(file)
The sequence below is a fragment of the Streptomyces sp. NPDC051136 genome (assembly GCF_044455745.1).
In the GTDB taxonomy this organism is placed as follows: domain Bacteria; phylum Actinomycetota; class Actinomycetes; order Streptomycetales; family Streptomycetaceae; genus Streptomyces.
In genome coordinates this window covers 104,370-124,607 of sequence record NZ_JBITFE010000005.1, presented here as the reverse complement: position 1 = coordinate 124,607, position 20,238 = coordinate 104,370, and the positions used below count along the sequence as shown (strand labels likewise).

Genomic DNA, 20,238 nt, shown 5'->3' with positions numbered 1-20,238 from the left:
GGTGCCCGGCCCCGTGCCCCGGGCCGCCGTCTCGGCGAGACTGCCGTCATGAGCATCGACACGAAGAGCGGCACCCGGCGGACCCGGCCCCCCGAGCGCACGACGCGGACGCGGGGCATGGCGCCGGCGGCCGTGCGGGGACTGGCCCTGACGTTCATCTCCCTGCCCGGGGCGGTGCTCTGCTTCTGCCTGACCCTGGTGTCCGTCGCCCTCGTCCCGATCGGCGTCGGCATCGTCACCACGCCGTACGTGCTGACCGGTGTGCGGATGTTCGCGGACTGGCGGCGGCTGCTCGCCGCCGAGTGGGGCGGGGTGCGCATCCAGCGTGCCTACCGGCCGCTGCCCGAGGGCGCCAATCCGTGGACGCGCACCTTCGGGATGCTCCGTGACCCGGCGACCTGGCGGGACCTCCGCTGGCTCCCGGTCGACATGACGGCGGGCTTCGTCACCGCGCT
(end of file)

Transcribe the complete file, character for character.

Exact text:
The sequence below is a fragment of the Streptomyces sp. NPDC051136 genome (assembly GCF_044455745.1).
In the GTDB taxonomy this organism is placed as follows: domain Bacteria; phylum Actinomycetota; class Actinomycetes; order Streptomycetales; family Streptomycetaceae; genus Streptomyces.
In genome coordinates this window covers 104,370-124,607 of sequence record NZ_JBITFE010000005.1, presented here as the reverse complement: position 1 = coordinate 124,607, position 20,238 = coordinate 104,370, and the positions used below count along the sequence as shown (strand labels likewise).

Genomic DNA, 20,238 nt, shown 5'->3' with positions numbered 1-20,238 from the left:
GGTGCCCGGCCCCGTGCCCCGGGCCGCCGTCTCGGCGAGACTGCCGTCATGAGCATCGACACGAAGAGCGGCACCCGGCGGACCCGGCCCCCCGAGCGCACGACGCGGACGCGGGGCATGGCGCCGGCGGCCGTGCGGGGACTGGCCCTGACGTTCATCTCCCTGCCCGGGGCGGTGCTCTGCTTCTGCCTGACCCTGGTGTCCGTCGCCCTCGTCCCGATCGGCGTCGGCATCGTCACCACGCCGTACGTGCTGACCGGTGTGCGGATGTTCGCGGACTGGCGGCGGCTGCTCGCCGCCGAGTGGGGCGGGGTGCGCATCCAGCGTGCCTACCGGCCGCTGCCCGAGGGCGCCAATCCGTGGACGCGCACCTTCGGGATGCTCCGTGACCCGGCGACCTGGCGGGACCTCCGCTGGCTCCCGGTCGACATGACGGCGGGCTTCGTCACCGCGCT